B.C. domestic violence strategy lacks money, goals, advocate says

B.C.’s new domestic violence strategy is a “shell of a plan” without sufficient money, detail or clear goals, says the province’s watchdog for children and youth.

Mary Ellen Turpel-Lafond told a legislative committee Wednesday that she was encouraged to see the government finally unveil a plan after repeated delays.

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But she expressed concern that the government committed only $5.5 million over three years to the strategy and that the money doesn’t begin to flow until 2015.

“Besides being short on funding to address this critical need, the plan is short on detail,” she said.

“The plan does not have clear outcomes or concrete time frames or measurements at this point.”

Turpel-Lafond has been calling for a strategy since her 2009 report on the murder of Christian Lee in Oak Bay.

The six-year-old boy was stabbed to death by his father, Peter Lee. Lee also killed his wife, Sunny Park, and her parents before taking his own life in September 2007.

Turpel-Lafond repeated the call in March 2012 in a report on the deaths of 10-year-old Kaitlynne Schoenborn and her brothers Max, 8, and Cordon, 5. The three children died at the hands of their mentally ill father, Allan Schoenborn, in Merritt in April 2008.

Turpel-Lafond concluded that the deaths of all four children could have been prevented if police, justice, child welfare and other government agencies had worked together effectively.

Turpel-Lafond said Wednesday that B.C.’s plan “doesn’t measure up” to those already in place in Alberta and Ontario. For instance, she said, B.C. is still just considering the idea of setting up domestic violence courts, which have been in place for years in other jurisdictions.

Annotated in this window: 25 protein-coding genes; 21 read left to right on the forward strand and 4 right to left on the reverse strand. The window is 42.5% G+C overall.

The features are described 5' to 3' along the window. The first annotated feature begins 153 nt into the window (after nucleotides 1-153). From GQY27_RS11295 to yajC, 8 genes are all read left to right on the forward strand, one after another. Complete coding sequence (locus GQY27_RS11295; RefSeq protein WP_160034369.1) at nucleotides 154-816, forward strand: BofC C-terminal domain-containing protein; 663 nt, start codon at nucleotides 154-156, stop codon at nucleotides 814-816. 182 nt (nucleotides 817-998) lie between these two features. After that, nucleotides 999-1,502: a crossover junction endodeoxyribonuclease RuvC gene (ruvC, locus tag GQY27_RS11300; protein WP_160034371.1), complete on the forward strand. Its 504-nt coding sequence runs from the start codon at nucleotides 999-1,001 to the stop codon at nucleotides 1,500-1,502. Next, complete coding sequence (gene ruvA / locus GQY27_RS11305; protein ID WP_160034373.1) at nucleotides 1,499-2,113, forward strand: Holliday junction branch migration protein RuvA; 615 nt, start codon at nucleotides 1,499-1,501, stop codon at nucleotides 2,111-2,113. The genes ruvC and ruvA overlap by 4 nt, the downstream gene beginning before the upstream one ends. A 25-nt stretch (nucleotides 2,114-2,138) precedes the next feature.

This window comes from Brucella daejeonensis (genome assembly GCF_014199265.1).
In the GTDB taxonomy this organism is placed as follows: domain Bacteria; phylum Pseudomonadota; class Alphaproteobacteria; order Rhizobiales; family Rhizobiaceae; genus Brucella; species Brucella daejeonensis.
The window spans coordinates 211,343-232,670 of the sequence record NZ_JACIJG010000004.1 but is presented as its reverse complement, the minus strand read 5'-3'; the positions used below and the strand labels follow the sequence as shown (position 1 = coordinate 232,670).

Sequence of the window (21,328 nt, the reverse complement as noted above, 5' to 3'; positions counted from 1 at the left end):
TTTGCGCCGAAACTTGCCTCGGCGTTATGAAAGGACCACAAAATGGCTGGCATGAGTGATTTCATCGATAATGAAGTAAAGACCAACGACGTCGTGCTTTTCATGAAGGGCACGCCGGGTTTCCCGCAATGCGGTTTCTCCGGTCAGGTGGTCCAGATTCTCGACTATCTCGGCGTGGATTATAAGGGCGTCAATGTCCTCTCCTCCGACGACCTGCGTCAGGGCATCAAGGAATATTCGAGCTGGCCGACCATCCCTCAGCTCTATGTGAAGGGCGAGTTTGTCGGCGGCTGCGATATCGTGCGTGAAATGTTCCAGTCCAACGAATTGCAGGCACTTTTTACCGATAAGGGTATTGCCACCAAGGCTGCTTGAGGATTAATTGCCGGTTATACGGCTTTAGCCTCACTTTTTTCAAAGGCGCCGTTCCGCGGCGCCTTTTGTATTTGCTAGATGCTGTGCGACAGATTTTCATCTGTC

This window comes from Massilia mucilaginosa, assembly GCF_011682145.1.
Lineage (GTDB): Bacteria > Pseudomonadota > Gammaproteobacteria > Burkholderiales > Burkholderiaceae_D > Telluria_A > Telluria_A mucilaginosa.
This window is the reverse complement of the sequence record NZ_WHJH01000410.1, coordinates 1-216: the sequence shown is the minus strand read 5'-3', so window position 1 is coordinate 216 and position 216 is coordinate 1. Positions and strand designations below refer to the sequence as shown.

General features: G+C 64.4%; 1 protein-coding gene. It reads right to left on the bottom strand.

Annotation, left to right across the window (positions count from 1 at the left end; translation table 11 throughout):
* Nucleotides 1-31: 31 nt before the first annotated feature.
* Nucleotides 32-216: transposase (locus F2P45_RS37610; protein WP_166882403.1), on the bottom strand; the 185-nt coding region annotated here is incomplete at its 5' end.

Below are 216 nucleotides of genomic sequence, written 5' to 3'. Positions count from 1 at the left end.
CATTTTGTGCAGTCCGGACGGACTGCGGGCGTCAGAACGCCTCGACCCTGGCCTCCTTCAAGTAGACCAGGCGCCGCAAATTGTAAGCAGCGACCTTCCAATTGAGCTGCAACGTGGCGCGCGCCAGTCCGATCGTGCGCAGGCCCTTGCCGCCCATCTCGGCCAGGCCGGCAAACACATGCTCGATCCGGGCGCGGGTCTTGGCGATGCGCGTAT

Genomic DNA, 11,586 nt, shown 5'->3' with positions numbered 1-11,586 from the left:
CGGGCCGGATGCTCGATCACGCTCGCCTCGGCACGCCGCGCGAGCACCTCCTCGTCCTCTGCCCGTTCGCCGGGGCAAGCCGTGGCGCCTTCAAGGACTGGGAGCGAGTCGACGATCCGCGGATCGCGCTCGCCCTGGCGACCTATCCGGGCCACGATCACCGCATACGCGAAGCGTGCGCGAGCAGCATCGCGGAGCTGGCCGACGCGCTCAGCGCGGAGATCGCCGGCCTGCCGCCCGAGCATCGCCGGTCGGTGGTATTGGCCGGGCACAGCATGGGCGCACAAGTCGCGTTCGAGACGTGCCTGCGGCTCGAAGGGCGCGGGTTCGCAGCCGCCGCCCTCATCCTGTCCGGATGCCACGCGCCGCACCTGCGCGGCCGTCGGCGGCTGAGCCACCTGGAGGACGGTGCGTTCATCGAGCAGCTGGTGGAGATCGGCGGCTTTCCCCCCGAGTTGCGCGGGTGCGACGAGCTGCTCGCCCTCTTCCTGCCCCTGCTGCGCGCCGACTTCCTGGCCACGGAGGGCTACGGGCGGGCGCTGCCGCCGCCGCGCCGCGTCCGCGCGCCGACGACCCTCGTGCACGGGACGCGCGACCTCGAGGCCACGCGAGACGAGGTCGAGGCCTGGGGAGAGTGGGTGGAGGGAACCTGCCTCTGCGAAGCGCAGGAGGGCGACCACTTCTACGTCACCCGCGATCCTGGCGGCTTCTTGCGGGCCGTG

“It isn’t, in my opinion, much of a plan at this point,” she said. “It’s a bit of an empty shell. That’s a disappointment after the Schoenborn report and the Christian Lee report.”

Stephanie Cadieux, the minister of children and family development, said the plan reflects extensive discussions with people and agencies that provide services to victims of domestic violence.

“It’s a three-year plan to enhance services where there are gaps, and has been very well received by the community,” she said.

She acknowledged that $5.5 million is a “modest” amount of money. “But it is a significant investment in this area,” she said. “During this economic climate, we’re quite satisfied that it will make a big impact.”

NDP critic Maurine Karagianis said the Liberal government promised repeatedly to act on Turpel-Lafond’s reports.

“But no money and no real action until 2015 means that nothing’s happened,” she said. “Meanwhile, families are at risk. So I think that the government is taking a poor, slow, Band-Aid approach to this.”

The government says that, of the $5.5 million for the plan, $2 million will go to programs for aboriginal people affected by domestic violence, $1 million will help set up more specialized domestic violence units, $1.5 million will be used to support women and children in rural and remote communities, and $1 million will provide support to offenders to help change their behaviour and attitudes.

lkines@timescolonist.com

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